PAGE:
Ghost Stories

Tales of terror just in time for Halloween.

 


 

The Woman in Black: A Ghost Story

By Susan Hill

 

Set on an English moor in the not-too-distant yet suitably murky past, this chilling tale -- complete with fog, a long-buried secret, and, of course, a haunted house -- follows a young solicitor who comes from London to attend the funeral and settle the estate of Mrs. Alice Drablow. What he doesn't know...well, you get the picture.

 


 

Count Magnus and Other Ghost Stories

By M. R. James

 

The classic short fiction of M. R. James -- in which scholarly sorts stumble into uncanny encounters while puttering about libraries or country houses or libraries in country houses -- is splendidly elegant, chilling, and creepy; top-notch entertainment for an autumn evening. This is the first of two volumes of the master's complete ghost stories. You can find the second volume here -- if you dare.

 


 

The Ghost Stories of Edith Wharton

By Edith Wharton

 

"Till I was twenty-seven or -eight," the great novelist of manners and social forces once wrote, "I could not sleep in the room with a book containing a ghost story." She conquered her fear long enough to write some unforgettable examples of the genre herself, as this eerie and artful collection of eleven stories proves.

 

 


 

In a Glass Darkly

By Sheridan Le Fanu

 

The Dublin-born Le Fanu (1814-1873) remains among the most accomplished and influential ghost story writers of all time. This spine-tingling volume presents five cases of Dr. Hesselius, a "metaphysical" doctor drawn to patients teetering on the perilous border between the hallucinatory and the supernatural.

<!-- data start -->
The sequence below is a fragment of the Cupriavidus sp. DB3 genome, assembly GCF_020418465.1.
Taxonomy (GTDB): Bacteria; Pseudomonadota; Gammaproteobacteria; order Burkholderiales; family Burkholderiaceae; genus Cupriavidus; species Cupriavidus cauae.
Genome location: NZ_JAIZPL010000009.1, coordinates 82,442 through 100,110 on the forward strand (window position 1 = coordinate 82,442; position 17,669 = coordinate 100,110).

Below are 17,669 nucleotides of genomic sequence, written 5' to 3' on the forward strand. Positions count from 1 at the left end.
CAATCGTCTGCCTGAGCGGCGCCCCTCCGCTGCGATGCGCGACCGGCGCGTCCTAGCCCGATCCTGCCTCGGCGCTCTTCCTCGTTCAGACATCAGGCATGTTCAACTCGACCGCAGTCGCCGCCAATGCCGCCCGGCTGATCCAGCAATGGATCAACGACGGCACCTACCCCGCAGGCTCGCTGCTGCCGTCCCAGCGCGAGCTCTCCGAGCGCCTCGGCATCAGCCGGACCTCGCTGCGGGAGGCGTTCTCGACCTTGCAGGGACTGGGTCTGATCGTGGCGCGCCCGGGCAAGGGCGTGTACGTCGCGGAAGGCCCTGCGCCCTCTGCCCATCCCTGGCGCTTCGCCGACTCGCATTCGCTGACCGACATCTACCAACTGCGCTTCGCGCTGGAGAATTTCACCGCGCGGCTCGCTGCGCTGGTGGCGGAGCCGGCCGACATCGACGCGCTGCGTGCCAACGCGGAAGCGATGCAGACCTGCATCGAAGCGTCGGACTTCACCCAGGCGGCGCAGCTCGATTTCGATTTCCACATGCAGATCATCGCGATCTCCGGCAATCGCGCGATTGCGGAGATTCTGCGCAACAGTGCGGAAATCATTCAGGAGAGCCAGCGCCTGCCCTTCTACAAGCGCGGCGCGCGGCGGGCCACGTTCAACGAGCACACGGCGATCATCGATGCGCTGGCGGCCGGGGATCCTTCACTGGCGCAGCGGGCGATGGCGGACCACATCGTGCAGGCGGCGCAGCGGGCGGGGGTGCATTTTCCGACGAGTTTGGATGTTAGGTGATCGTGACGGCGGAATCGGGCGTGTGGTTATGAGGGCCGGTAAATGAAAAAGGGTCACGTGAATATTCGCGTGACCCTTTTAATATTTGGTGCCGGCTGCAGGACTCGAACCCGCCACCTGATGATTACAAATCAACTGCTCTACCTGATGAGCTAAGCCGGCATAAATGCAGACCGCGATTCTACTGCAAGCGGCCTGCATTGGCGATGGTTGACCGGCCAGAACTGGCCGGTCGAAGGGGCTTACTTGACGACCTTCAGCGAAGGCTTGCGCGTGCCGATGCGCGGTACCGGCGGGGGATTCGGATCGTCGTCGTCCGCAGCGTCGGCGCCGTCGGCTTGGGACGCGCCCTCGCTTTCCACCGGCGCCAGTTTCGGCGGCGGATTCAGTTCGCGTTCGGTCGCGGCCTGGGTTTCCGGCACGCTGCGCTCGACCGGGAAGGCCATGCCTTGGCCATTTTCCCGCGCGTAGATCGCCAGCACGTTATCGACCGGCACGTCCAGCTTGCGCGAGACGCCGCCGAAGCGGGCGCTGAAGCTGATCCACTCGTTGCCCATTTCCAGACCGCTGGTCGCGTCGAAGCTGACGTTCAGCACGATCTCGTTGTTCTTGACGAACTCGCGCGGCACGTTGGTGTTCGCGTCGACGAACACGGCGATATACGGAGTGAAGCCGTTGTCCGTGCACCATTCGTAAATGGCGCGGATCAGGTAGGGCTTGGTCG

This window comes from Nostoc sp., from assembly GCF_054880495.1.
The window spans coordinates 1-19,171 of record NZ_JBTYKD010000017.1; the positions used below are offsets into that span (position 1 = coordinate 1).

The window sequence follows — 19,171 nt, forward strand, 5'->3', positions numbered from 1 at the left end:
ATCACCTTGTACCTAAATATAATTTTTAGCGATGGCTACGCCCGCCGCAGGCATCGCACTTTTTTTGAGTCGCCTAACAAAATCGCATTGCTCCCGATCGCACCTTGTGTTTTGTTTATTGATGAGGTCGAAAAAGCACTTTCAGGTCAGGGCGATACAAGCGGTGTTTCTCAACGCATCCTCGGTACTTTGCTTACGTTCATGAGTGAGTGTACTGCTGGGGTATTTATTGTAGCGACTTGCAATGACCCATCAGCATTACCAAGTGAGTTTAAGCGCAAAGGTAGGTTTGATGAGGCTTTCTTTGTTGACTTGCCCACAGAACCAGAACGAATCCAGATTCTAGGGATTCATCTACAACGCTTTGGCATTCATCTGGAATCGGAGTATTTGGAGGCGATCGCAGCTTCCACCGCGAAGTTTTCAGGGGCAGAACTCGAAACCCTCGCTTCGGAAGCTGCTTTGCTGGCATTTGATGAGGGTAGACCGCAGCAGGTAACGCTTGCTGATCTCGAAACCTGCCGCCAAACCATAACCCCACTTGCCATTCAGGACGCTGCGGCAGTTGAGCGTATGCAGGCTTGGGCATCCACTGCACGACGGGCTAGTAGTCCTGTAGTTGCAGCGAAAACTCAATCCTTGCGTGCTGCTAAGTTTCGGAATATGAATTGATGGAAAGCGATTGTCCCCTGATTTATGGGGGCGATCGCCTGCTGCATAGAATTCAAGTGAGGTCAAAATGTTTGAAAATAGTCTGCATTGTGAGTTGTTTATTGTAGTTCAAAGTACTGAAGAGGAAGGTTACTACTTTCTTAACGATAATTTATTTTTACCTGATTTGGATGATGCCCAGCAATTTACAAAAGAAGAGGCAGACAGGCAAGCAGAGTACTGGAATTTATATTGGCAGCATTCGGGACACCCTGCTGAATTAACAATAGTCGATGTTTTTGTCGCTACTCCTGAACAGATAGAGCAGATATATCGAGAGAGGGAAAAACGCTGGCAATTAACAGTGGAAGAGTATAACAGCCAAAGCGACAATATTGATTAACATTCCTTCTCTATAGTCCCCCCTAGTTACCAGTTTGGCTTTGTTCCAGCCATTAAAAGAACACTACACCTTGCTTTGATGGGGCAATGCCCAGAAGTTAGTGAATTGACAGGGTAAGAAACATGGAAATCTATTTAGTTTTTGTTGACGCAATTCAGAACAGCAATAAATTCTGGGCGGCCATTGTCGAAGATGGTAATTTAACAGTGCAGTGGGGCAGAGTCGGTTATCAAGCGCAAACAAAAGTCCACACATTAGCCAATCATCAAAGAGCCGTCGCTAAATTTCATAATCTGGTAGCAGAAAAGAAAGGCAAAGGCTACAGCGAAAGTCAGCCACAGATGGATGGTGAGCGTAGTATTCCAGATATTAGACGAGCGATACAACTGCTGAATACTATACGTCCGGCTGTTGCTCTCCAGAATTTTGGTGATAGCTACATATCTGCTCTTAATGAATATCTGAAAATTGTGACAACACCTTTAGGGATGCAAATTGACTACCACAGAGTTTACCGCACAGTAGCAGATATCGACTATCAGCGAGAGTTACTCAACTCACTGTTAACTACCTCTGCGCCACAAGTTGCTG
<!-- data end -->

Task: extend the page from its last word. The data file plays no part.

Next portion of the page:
Topper

By Thorne Smith

 

In this madcap 1920s comedy, the ghosts are George and Marion Kerby, a merry couple who remain irrepressible even after their death in a car accident. Haunting the automobile they died in, they do their spirited best to rescue its new owner, bank manager Cosmo Topper, from the boring predictability of his straitlaced life.

April 24: "[The HST] lifted a curtain from our view of the universe, changing it so profoundly that no human can look at the stars in the same way..."

Kenneth Calhoun (Black Moon) and Lysley Tenorio (Monstress) of the Discover Great New Writers program on B-movies, heritage, and finales.

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Books, CDs, DVDs to know about now
In the Light of What We Know

Zia Haider Rahman's mystery of a brilliant Bangladeshi mathematician's past barrels through the Ivy League, London high finance, and spy-haunted Afghanistan in a page-turning tale of exile, intrigue and the price of friendship. A Discover Great New Writers selection.

The People's Platform

Once touted as the foundation for tomorrow's digital democracy, the Internet is increasingly ruled by a few corporate giants, while millions of contributors till its fields for free. Astra Taylor looks at why the web has failed to deliver a communitarian cyberscape, and offers a compelling case for restoring its original vision.

A Private Venus

Dubbed "the Italian Simenon," Giorgio Scerbanenco (1911-1969) began his crime-writing career with books set in the USA, but quickly shifted scene closer to home, the city of Milan.  In this adventure, appearing in English for the first time, his underdog hero Dr. Duca Lamberti finds himself in the middle of a seedy, scantily clad criminal racket, where the presence of an outsider could result in death.